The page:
Back to some chronological leaping around. A couple of days ago, I added to the account of our November travels through Utah. Today, I’m jumping forward to yesterday. I would like to share some photos taken over the past forty-eight hours, illustrating what the dogs and I did in lieu of celebrating christmas. The night before last, I presented good friends with a 12 x 16 inch canvas of the “Nevermore Cat”. As most of you know, it is based on Paul Gauguin’s 1897 painting Nevermore. In 2008, I had created a smaller version on some canvas board, but decided to make a larger version on a stretched canvas, this time working from a better photograph of their cat. My friends were surprised and pleased when I handed over the finished painting. (Note: Click on all photos for larger views).

an unusually deserted view of Main Street in Bisbee

Yesterday, I spent the morning working around the place and then playing guitar for awhile. Around noon, a friend called to ask if I might like to go for a walk around town. I’m always game for that as Bisbee is a place unlike any other. For those who harbor an appreciation of art, architecture, building materials, texture, and history, there is much to see. I never fail to see something new each time I go for a stroll with my camera. Yesterday proved to be especially nice as there were so few people out and about. That’s a rare thing as there are usually dozens of tourists wandering around the streets on any given day.

giant fly-on-the-wall above the entrance of the Sam Poe Gallery

My friend and I are both art and architecture junkies, so our attention was drawn to stone, tile and ironwork, old doors and windows, cast-iron manhole covers, metal rain gutters, crumbling concrete walls, graffiti, hand-painted signs and lettering on brickwork, and a bunch of other stuff that I can’t even begin to go into here.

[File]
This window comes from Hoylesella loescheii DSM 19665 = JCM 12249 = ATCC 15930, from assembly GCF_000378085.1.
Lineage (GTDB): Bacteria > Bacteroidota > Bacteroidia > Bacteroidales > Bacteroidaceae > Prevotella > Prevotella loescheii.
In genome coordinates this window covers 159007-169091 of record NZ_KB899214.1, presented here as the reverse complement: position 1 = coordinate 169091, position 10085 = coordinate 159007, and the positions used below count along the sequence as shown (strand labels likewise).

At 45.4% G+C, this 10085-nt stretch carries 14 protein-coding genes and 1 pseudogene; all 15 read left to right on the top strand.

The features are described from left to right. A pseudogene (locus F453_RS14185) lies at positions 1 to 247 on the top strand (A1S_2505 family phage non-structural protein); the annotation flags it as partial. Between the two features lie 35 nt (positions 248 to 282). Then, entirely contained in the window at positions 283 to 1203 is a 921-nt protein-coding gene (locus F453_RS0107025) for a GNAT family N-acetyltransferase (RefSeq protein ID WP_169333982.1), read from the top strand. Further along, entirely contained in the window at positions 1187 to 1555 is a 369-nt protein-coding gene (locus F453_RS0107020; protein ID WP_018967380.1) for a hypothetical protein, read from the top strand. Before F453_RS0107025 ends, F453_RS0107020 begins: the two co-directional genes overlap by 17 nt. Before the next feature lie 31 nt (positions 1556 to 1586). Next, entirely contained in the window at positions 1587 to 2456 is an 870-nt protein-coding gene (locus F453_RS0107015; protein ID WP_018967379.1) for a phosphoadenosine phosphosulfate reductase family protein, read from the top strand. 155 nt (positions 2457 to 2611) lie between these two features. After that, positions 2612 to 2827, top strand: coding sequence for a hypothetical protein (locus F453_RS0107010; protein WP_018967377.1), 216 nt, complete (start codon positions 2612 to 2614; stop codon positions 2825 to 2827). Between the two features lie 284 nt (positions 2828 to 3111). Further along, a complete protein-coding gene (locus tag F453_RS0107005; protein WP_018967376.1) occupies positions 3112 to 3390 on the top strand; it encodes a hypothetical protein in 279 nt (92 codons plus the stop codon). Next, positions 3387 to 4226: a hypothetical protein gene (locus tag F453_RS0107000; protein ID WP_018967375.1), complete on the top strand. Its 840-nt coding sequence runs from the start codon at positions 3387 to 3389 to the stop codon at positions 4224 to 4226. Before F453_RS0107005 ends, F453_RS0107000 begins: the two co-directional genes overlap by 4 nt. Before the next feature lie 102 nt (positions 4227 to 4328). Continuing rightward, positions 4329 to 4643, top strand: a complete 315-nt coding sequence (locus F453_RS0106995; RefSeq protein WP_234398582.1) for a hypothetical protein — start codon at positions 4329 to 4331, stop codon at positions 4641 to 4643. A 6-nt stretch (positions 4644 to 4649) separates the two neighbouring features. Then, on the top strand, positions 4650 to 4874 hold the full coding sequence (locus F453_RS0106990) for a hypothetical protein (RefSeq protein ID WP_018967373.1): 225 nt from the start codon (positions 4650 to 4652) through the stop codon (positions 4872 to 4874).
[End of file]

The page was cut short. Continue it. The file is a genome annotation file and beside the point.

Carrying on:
large panel of an agave and kangaroo rats

As mentioned, each time I wander around town, I see something that I’ve never noticed before. Yesterday’s coup was the above panel of an agave and kangaroo rats, and its twin, a panel of a yucca and a horned lizard.

ironwork gate and figures by Benjamin Dale

For some time, I’ve been meaning to stop and photograph the wonderful gate and figures created by metal sculptor, Benjamin Dale. If you have spent any amount of time walking around Bisbee, you will have encountered his work. More examples can be found on his website.

Sandhill Cranes at Whitewater Draw

Our afternoon walk-and-photo session was cut short when we ran into friends who were heading over to Whitewater Draw to visit the Sandhill Cranes. My friend and I decided to join them, tossed our binoculars and cameras into the van, and made the short drive to the playa where the cranes gather between foraging forays. On this occasion, they were on the east side of the playa, affording a very good view. We remained for an hour or so before heading back to town. I arrived home in time for my evening walk-about with the dogs before making our dinner – leftover stir-fry from the previous night. Not your traditional holiday fare, but then, who keeps track of this kind of thing anymore? Not I.

Sage looking over the garden gate

Written by bev wigney on December 26th, 2010